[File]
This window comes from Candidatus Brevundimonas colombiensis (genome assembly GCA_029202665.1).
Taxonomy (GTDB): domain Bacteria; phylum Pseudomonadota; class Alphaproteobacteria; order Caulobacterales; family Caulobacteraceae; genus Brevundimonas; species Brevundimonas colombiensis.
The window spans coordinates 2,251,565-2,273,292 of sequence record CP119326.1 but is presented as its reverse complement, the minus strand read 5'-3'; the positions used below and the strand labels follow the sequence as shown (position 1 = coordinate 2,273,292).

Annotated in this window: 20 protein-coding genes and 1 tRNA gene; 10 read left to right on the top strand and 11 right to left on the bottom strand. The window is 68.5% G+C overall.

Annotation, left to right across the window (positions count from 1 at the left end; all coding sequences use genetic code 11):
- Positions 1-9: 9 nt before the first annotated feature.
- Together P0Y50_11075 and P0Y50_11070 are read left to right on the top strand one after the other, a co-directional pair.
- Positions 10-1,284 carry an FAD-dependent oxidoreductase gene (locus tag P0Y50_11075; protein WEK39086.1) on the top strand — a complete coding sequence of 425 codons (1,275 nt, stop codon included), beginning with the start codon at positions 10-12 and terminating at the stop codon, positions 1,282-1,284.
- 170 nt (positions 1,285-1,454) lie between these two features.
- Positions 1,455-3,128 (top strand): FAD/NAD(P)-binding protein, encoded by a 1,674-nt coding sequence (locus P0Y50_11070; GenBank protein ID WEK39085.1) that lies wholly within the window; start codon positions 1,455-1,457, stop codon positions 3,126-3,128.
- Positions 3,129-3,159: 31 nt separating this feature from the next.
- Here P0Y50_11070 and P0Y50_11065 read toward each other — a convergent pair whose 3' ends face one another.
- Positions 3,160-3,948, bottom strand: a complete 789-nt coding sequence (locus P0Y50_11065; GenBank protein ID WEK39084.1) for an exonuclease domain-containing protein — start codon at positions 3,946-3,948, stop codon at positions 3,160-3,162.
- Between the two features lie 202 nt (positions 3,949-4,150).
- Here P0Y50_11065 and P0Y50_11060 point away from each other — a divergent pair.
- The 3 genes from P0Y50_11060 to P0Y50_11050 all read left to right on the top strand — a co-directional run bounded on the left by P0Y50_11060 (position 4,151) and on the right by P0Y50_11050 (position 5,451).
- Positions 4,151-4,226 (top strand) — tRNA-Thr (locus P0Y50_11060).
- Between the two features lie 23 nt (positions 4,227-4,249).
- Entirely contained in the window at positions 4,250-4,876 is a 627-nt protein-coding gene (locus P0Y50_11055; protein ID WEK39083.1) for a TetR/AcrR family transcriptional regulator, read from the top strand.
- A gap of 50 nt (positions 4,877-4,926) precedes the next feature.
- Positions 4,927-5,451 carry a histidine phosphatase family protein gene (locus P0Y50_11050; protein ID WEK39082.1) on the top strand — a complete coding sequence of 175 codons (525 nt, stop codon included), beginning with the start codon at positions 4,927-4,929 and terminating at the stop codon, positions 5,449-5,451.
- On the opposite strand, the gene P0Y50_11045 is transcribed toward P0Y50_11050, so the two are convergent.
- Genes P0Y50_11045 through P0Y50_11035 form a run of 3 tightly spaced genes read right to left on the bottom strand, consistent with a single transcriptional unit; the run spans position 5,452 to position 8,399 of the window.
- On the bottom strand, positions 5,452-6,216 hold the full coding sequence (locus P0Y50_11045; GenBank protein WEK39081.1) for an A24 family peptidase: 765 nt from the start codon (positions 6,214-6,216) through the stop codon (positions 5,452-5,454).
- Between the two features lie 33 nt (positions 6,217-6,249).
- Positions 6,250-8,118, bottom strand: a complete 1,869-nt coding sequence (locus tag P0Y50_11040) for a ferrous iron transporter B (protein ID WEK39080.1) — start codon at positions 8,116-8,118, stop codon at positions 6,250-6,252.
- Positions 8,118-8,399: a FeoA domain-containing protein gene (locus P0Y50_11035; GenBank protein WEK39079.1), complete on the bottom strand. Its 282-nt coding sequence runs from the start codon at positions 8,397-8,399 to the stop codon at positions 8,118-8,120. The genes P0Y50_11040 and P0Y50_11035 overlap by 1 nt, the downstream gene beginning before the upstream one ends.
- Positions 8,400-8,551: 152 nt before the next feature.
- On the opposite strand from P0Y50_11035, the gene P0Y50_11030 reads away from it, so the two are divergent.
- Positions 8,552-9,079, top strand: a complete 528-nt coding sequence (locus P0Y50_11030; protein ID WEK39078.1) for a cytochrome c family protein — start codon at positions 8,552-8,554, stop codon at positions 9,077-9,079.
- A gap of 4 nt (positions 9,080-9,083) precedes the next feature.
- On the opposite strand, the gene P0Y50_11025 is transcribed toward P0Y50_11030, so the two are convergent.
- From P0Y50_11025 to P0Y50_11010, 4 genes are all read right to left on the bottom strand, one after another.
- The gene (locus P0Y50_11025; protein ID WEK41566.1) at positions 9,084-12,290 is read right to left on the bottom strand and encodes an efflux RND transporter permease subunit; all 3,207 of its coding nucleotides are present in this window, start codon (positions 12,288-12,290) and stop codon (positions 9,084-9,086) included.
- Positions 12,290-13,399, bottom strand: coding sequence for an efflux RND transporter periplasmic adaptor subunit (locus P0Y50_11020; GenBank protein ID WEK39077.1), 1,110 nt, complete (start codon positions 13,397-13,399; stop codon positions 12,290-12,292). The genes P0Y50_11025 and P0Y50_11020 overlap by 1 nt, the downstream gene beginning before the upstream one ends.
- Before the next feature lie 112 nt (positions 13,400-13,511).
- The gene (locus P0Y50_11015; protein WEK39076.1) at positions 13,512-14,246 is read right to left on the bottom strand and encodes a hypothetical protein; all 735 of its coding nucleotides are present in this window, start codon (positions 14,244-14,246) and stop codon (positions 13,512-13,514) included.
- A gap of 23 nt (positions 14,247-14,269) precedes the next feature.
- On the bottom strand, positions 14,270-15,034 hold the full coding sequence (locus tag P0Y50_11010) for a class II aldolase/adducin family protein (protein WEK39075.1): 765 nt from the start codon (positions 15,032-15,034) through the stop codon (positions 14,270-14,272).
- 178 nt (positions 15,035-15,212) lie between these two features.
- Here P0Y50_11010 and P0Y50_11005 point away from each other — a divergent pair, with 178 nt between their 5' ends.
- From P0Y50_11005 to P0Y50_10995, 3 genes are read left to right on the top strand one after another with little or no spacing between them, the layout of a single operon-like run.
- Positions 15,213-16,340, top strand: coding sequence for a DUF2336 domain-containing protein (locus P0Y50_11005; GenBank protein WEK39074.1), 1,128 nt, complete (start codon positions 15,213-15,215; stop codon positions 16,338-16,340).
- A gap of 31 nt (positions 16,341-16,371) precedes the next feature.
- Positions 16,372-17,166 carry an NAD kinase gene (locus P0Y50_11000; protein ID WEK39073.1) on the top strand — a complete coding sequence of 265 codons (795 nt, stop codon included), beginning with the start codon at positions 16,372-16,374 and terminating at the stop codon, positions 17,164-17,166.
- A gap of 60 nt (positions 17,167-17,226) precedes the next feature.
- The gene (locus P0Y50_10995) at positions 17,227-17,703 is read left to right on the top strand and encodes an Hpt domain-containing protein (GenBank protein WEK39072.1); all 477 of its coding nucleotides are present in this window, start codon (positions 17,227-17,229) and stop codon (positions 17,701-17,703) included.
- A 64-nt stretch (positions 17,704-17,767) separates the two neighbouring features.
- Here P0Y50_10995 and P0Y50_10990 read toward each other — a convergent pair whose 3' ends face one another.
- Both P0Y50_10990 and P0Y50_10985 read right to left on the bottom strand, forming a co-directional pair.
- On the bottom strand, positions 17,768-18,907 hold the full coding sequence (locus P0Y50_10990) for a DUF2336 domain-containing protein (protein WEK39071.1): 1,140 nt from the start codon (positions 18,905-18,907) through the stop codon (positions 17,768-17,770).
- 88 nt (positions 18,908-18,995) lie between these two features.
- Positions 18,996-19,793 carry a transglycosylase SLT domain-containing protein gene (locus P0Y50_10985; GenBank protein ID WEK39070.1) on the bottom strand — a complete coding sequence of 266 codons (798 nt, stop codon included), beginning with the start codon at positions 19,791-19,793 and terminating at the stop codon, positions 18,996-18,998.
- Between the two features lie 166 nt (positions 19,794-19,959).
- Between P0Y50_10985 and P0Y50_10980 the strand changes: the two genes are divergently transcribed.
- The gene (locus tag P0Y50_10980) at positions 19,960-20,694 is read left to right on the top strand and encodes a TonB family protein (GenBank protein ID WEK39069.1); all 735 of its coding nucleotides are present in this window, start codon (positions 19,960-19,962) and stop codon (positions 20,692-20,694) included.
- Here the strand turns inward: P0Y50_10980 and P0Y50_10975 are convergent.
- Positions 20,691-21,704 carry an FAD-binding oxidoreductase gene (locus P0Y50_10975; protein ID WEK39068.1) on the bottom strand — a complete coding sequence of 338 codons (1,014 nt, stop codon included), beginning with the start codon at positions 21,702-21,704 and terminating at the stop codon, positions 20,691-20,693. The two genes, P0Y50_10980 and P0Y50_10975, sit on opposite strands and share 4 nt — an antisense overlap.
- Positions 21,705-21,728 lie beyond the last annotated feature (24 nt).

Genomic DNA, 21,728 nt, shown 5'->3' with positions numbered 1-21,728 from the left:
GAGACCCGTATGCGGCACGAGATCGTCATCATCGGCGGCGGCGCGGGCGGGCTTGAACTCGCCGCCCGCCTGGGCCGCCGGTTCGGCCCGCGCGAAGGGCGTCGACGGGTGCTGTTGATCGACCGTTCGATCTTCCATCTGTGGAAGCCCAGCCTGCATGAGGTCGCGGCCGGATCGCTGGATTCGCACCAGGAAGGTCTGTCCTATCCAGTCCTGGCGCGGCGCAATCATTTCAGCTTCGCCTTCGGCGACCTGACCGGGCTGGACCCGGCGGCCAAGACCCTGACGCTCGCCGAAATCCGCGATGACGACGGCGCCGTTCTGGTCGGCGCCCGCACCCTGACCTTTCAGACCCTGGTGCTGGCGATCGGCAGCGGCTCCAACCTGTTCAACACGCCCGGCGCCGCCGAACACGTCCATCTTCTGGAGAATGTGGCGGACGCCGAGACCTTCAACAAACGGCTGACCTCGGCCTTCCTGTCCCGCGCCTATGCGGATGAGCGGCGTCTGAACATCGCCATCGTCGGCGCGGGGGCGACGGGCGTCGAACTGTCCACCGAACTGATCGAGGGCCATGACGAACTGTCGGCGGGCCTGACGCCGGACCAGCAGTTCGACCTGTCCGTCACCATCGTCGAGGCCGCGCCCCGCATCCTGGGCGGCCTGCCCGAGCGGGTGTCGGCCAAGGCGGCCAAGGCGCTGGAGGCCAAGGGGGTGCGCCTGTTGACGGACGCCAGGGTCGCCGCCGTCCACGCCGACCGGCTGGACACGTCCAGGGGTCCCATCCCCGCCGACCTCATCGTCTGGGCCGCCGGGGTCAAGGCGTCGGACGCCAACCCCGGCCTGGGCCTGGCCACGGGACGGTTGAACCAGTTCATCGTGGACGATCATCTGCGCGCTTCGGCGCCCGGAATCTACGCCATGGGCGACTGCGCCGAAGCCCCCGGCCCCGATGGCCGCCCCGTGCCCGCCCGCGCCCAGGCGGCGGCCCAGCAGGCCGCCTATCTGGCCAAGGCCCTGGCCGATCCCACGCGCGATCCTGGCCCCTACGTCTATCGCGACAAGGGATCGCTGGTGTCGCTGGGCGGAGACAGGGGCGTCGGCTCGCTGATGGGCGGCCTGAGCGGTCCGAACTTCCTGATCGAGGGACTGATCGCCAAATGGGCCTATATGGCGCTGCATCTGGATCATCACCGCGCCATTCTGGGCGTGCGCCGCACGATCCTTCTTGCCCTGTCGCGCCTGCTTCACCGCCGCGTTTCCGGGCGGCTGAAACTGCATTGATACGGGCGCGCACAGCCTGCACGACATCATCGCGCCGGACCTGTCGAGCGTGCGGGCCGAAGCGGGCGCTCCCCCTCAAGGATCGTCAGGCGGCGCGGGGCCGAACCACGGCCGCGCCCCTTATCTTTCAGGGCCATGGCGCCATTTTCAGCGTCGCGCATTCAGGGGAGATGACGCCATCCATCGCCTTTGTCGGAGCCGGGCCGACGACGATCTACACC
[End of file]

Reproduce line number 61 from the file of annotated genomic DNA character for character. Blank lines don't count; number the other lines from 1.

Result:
GAGACCCGTATGCGGCACGAGATCGTCATCATCGGCGGCGGCGCGGGCGGGCTTGAACTCGCCGCCCGCCTGGGCCGCCGGTTCGGCCCGCGCGAAGGGCGTCGACGGGTGCTGTTGATCGACCGTTCGATCTTCCATCTGTGGAAGCCCAGCCTGCATGAGGTCGCGGCCGGATCGCTGGATTCGCACCAGGAAGGTCTGTCCTATCCAGTCCTGGCGCGGCGCAATCATTTCAGCTTCGCCTTCGGCGACCTGACCGGGCTGGACCCGGCGGCCAAGACCCTGACGCTCGCCGAAATCCGCGATGACGACGGCGCCGTTCTGGTCGGCGCCCGCACCCTGACCTTTCAGACCCTGGTGCTGGCGATCGGCAGCGGCTCCAACCTGTTCAACACGCCCGGCGCCGCCGAACACGTCCATCTTCTGGAGAATGTGGCGGACGCCGAGACCTTCAACAAACGGCTGACCTCGGCCTTCCTGTCCCGCGCCTATGCGGATGAGCGGCGTCTGAACATCGCCATCGTCGGCGCGGGGGCGACGGGCGTCGAACTGTCCACCGAACTGATCGAGGGCCATGACGAACTGTCGGCGGGCCTGACGCCGGACCAGCAGTTCGACCTGTCCGTCACCATCGTCGAGGCCGCGCCCCGCATCCTGGGCGGCCTGCCCGAGCGGGTGTCGGCCAAGGCGGCCAAGGCGCTGGAGGCCAAGGGGGTGCGCCTGTTGACGGACGCCAGGGTCGCCGCCGTCCACGCCGACCGGCTGGACACGTCCAGGGGTCCCATCCCCGCCGACCTCATCGTCTGGGCCGCCGGGGTCAAGGCGTCGGACGCCAACCCCGGCCTGGGCCTGGCCACGGGACGGTTGAACCAGTTCATCGTGGACGATCATCTGCGCGCTTCGGCGCCCGGAATCTACGCCATGGGCGACTGCGCCGAAGCCCCCGGCCCCGATGGCCGCCCCGTGCCCGCCCGCGCCCAGGCGGCGGCCCAGCAGGCCGCCTATCTGGCCAAGGCCCTGGCCGATCCCACGCGCGATCCTGGCCCCTACGTCTATCGCGACAAGGGATCGCTGGTGTCGCTGGGCGGAGACAGGGGCGTCGGCTCGCTGATGGGCGGCCTGAGCGGTCCGAACTTCCTGATCGAGGGACTGATCGCCAAATGGGCCTATATGGCGCTGCATCTGGATCATCACCGCGCCATTCTGGGCGTGCGCCGCACGATCCTTCTTGCCCTGTCGCGCCTGCTTCACCGCCGCGTTTCCGGGCGGCTGAAACTGCATTGATACGGGCGCGCACAGCCTGCACGACATCATCGCGCCGGACCTGTCGAGCGTGCGGGCCGAAGCGGGCGCTCCCCCTCAAGGATCGTCAGGCGGCGCGGGGCCGAACCACGGCCGCGCCCCTTATCTTTCAGGGCCATGGCGCCATTTTCAGCGTCGCGCATTCAGGGGAGATGACGCCATCCATCGCCTTTGTCGGAGCCGGGCCGACGACGATCTACACC